The story of Professor Charles Pfukwa, aka Cde Dynamics
I WILL live to celebrate three victorious attacks on the Salisbury-Umtali Railway Line between 1977 and 1978.
I played a crucial role in two of those attacks upon my deployment to Makoni Detachment which was in ZANLA’s Manica war province in 1977.
I carried out the missions together with comrades Action Moyo, Gondo Harishai, Sauso Sox and Six-to-Six.
I still have vivid memories of the second attack where we almost killed an old man who had broken curfew.
He was travelling after 6pm, in the evening, in his Peugeot 403 truck.
There were 15 of us, with Cde Six-to-Six in command.
We descended on the Harare-Mutare Railway Line, a few kilometres from the Badley Siding.
It was a still, moonless night in August of 1978.
Our mission was to blast a part of the rail line using some TNT blocks that had been seen sitting around the detachment without any use for some 18 months, until Cde Six-to-Six decided to put them to good use — to destroy the enemy’s infrastructure.
I was among five guerillas on the demolition team.
Ten guerillas covered us as we laid the charges on the rail line.
The 10 were quickly deployed along the road in case a vehicle came our way while we were engaged in our mission.
Only three of us had had some time on the front, with the rest being young guerillas fresh from military training at Nachingwea, Tanzania.
So eager were the young turks that many a time we had to restrain them as they would not hesitate to engage even under suicidal circumstances.
I had heard of their efficiency in operating the old SKS rifles that had been the mainstay of the Chinese Revolution.
They were an enthusiastic lot.
We quickly deployed ourselves some 25 metres apart, leaving the covering team in ambush positions under Cde Weeds before we went on to lay our destructive charges.
I used thick msasa bark to secure my heavy bricks of TNT before I inserted the detonator which was already attached to a short black fuse.
I then sat with a box of matches at hand, in a kneeling position, head low, waiting for the order to ignite.
In that instant, Cde Six-to-Six shouted on top of his hoarse voice giving us the order to ignite.
Five little flames immediately flared up down the line for a distance of about 100 metres.
The flames quickly faded, getting closer to the fuse.
We had given ourselves 10 seconds for a strategic retreat.
As we dashed for cover, light glowed in the distance; it was a vehicle coming in our direction from Rusape.
The rumble of the vehicle grew louder as the light drew closer but we were not worried, we knew the covering force was fully geared to contain the intruder.
Our attention was fixed on the railway line as we anxiously waited for the fireworks to start.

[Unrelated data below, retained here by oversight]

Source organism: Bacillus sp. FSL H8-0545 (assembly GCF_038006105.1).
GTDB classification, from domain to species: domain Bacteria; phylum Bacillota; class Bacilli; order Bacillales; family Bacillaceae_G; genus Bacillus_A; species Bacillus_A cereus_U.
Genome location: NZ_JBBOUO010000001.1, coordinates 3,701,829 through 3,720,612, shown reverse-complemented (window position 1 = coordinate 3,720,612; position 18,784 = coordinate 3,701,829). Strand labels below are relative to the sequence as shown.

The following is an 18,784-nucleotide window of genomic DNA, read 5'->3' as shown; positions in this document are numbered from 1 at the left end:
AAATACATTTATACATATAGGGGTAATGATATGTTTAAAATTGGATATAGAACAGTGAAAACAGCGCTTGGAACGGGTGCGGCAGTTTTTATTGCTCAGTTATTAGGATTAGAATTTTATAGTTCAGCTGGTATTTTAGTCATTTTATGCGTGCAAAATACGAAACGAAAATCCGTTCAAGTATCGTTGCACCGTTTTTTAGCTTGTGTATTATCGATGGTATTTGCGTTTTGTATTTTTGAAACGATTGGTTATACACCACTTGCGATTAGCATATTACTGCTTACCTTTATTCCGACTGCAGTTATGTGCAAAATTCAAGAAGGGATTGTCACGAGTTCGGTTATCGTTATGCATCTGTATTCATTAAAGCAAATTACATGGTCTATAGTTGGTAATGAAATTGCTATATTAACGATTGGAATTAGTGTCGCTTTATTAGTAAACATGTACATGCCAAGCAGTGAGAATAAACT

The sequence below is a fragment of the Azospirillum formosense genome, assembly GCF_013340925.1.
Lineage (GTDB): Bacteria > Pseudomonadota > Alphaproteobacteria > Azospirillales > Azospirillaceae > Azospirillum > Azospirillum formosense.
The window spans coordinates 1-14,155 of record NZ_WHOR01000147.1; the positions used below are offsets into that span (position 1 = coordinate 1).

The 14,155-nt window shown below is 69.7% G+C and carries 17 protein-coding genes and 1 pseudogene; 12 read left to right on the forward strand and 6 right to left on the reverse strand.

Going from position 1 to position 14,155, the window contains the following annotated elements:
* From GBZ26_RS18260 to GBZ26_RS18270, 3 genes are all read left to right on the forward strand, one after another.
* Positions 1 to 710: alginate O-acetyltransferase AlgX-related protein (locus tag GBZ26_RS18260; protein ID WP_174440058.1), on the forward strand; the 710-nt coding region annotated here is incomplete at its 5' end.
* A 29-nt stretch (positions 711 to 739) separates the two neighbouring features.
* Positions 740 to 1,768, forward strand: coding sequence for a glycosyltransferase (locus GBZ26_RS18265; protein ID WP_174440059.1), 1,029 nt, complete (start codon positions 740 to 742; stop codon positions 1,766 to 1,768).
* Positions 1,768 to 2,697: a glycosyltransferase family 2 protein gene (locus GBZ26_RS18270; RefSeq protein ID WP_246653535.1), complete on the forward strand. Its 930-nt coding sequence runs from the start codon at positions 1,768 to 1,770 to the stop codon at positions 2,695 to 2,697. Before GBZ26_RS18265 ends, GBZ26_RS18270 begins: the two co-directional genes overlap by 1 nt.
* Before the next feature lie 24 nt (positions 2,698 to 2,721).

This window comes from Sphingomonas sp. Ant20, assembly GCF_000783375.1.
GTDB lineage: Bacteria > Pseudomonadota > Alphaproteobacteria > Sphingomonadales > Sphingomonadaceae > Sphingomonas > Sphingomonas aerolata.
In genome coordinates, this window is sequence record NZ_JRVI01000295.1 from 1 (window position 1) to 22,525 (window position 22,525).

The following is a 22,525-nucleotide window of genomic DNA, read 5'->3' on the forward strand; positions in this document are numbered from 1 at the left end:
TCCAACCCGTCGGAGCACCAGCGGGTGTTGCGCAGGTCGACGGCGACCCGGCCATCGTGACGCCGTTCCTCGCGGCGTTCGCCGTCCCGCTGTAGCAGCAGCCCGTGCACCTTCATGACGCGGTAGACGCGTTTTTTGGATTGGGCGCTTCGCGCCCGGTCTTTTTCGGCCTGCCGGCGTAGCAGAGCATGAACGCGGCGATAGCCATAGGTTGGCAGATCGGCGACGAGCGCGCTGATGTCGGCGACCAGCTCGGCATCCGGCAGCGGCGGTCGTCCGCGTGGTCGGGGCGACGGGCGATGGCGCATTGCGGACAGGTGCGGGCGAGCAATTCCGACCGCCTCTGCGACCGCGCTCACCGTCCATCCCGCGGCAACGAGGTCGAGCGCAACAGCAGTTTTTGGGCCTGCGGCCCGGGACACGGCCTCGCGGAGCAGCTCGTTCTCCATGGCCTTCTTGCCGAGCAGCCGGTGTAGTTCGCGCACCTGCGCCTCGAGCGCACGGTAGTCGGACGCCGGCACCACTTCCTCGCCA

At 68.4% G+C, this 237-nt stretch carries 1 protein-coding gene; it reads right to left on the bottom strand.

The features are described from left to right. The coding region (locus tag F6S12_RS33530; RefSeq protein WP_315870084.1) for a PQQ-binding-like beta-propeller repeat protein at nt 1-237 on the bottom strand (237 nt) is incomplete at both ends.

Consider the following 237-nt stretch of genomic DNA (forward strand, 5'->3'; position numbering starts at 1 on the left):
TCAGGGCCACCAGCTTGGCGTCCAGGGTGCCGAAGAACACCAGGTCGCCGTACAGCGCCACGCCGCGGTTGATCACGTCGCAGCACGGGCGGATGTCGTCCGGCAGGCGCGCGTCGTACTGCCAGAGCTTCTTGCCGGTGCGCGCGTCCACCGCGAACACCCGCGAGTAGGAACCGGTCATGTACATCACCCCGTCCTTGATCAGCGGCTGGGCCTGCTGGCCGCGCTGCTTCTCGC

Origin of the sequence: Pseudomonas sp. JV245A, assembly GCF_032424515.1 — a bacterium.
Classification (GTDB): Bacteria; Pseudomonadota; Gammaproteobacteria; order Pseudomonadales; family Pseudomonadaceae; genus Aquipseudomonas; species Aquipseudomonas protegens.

The lights got closer and then there was a blinding flash of brilliant light as five charges detonated simultaneously.
This was followed by a deafening explosion whose echoes were, reportedly, heard in the Matinhidza Hills, some 10km away.
In that moment, a brilliant shower of sparks shot into the sky producing a kaleidoscope of colours that only a camera could aptly capture.
Shades of brilliant yellow fused with azures while emerald greens faded into blues and violates in the dark sky.
The sparks drew crazy arcs as they reached their zenith and descended with grace as they came down and fizzled out.
The approaching vehicle disturbed my appreciation of these ‘fireworks’.
The car got closer and all hell broke loose.
The guns exploded into life with the staccato burst of AK 47s singing over the SKS rifles.
I was too engrossed in the ‘party’ on the rail line as the young guerillas went into action, holding the intruder.
We had scampered to the railway line to inspect the damage.
It was a job well done.
As I waited for the order to join the ambush team, I saw tracer bullets flying towards the target which was now at rest in the middle of the killing bag.
I was awestruck for a moment.
No one would survive such an intense bombardment no matter how brief it was.
The guns fell silent after about two long minutes.
We joined the covering team and advanced into the road with our guns at firing position to check for survivors of that intense barrage.
We jumped onto the road and advanced towards the wide arch that spanned the road.
This was the last journey of the Peugeot 403 which had already outlived its usefulness and now we had committed it to the scrap heap.
The demolition team took the chance to fire a magazine each, to thoroughly finish the job and I saw the rear windscreen disappear under a hail of bullets at near point blank range.
As we got to the car, Cde Six-to-Six and I advanced to the driver’s seat where I saw, through the glass, a limp figure slumped over the wheel.
A swift check revealed there was no one else.
This was a lone traveller.
I yanked the door open to see a blackman in the driver’s seat.
I took him for dead but when Cde Six-to-Six prodded his shoulder with the barrel of his AK 47, a thin terrified voice shrieked: “Ndiani wangu uyu.”
I jumped back in shock; how could one survive such a barrage of fire!
Cde Six-to-Six pulled the man out and we instructed him to thank his God and ancestors and to go report the attack to the Rhodesians who had a military base a few kilometres away from the scene.
We then swiftly retreated to our base, knowing fully well the Rhodesians would not follow us as they did not operate during the night.
Compiled by Emergencey Mwale-Kamtande and Jacob Sigauke